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  • Open Access

Novel restriction factor RNA-associated early-stage anti-viral factor (REAF) inhibits human and simian immunodeficiency viruses

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Retrovirology201310 (Suppl 1) :P57

  • Published:


  • Human Immunodeficiency Virus
  • Nucleic Acid
  • Viral Replication
  • Potent Inhibitor
  • Surveillance System


The discovery of novel anti-viral restriction factors illuminates unknown aspects of innate sensing and immunity. We identified RNA-associated Early-stage Anti-viral Factor (REAF) using a whole genome siRNA screen for restriction factors to Human Immunodeficiency Virus (HIV) that act in the early phase of viral replication.


We observed more than 50 fold rescue of HIV-1 infection, using a focus forming unit (FFU) assay, following knockdown of REAF by specific siRNA. Quantitative PCR was used to measure the effect of REAF knockdown on two steps in the replication cycle - production of reverse transcripts and integration of viral cDNA. Both steps were strongly enhanced. Conversely, when REAF is over expressed in target cells fewer reverse transcripts are produced. Human REAF can also inhibit HIV-2 and simian immunodeficiency virus (SIV) infection. REAF associates with viral nucleic acid and may act to prevent reverse transcription.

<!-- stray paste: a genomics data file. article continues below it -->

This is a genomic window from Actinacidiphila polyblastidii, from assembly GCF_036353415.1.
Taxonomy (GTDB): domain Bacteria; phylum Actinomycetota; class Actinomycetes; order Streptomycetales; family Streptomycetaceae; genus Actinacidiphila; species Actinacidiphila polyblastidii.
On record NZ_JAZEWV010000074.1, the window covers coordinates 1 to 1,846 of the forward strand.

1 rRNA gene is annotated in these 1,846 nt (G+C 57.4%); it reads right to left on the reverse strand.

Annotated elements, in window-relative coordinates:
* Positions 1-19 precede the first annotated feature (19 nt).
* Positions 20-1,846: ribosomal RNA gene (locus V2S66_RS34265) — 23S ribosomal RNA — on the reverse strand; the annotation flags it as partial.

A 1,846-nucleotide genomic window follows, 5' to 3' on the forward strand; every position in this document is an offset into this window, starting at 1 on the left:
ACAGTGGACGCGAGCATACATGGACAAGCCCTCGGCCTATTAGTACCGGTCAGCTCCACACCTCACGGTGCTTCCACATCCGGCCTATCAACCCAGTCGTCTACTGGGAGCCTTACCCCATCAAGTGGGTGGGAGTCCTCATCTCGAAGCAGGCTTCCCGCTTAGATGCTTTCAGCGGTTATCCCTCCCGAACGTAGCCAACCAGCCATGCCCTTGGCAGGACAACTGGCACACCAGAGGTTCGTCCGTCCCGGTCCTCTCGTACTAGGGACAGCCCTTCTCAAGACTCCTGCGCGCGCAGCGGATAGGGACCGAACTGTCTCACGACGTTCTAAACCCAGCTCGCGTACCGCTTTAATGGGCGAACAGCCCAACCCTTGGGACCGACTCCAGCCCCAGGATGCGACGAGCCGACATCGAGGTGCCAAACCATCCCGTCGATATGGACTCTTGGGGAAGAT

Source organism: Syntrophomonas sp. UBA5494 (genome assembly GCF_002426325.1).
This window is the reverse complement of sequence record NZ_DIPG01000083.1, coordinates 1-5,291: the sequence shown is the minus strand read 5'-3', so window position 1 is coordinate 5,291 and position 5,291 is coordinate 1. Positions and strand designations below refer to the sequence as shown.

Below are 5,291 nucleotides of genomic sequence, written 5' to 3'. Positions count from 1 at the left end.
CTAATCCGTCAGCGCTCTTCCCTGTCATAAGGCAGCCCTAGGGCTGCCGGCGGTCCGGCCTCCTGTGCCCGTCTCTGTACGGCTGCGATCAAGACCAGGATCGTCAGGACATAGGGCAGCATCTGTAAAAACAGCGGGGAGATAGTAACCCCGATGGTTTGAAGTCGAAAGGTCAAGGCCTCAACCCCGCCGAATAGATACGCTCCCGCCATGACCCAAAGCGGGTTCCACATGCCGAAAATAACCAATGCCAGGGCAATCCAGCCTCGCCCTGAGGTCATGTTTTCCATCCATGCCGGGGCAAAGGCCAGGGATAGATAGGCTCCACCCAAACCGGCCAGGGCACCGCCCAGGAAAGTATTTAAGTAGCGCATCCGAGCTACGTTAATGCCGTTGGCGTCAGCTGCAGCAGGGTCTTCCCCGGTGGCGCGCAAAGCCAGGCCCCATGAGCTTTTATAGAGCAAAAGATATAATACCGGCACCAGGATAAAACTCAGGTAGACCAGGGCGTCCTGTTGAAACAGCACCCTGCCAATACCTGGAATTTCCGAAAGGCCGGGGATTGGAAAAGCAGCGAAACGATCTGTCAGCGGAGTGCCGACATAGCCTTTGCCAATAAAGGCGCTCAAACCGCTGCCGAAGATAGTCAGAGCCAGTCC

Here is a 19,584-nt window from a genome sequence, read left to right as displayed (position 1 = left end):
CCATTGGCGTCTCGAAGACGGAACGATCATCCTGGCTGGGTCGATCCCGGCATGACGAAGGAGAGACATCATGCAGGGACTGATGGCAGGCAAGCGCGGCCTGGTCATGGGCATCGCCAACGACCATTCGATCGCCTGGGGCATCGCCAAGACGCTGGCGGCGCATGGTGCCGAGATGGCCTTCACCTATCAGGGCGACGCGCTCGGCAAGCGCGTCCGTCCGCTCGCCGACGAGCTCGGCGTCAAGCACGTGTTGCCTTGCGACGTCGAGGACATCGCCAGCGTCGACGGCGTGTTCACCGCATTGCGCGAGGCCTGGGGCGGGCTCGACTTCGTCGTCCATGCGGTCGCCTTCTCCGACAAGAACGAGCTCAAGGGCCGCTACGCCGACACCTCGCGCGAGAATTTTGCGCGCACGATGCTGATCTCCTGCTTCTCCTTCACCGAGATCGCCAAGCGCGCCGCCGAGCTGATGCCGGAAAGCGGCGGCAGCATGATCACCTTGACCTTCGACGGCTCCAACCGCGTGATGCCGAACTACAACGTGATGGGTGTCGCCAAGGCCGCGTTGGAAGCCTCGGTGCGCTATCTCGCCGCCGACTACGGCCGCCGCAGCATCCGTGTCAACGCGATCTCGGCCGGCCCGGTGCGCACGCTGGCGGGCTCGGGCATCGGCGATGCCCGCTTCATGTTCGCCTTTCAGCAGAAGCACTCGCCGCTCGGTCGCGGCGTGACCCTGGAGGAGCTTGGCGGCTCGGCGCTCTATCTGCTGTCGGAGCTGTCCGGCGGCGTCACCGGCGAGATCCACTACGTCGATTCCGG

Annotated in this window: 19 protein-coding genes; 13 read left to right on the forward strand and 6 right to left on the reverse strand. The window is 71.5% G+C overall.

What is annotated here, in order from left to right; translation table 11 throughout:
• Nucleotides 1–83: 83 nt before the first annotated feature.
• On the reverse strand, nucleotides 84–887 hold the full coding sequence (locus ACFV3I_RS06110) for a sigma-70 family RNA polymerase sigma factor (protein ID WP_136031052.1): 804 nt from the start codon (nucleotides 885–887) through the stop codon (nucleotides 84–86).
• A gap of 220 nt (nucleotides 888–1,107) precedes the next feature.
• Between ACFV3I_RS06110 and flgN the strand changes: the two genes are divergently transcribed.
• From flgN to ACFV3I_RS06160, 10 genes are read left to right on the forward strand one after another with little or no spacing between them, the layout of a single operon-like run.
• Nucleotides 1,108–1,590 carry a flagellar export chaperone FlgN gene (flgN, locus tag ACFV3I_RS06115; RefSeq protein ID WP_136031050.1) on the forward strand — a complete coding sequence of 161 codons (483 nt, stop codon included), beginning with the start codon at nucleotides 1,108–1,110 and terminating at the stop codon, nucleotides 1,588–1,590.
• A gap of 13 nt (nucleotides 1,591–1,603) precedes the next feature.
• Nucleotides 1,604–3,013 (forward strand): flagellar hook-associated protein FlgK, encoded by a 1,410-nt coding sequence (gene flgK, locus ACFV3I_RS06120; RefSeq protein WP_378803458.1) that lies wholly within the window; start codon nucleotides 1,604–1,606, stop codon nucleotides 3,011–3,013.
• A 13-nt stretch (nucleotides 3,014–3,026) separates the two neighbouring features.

This report firmly places REAF alongside APOBECs and the recently described SAMHD1 as a potent inhibitor of HIV replication acting early in the replication cycle, just after cell entry. We propose that REAF is part of an anti-viral surveillance system destroying incoming retroviruses. This novel mechanism could apply to invasion of cells by any intracellular pathogen.

Authors’ Affiliations

Centre for Immunology and Infectious Disease, Blizard Institute, Barts and The London School of Medicine and Dentistry, Queen Mary University of London, London, UK


© Marno et al; licensee BioMed Central Ltd. 2013

This article is published under license to BioMed Central Ltd. This is an Open Access article distributed under the terms of the Creative Commons Attribution License (, which permits unrestricted use, distribution, and reproduction in any medium, provided the original work is properly cited.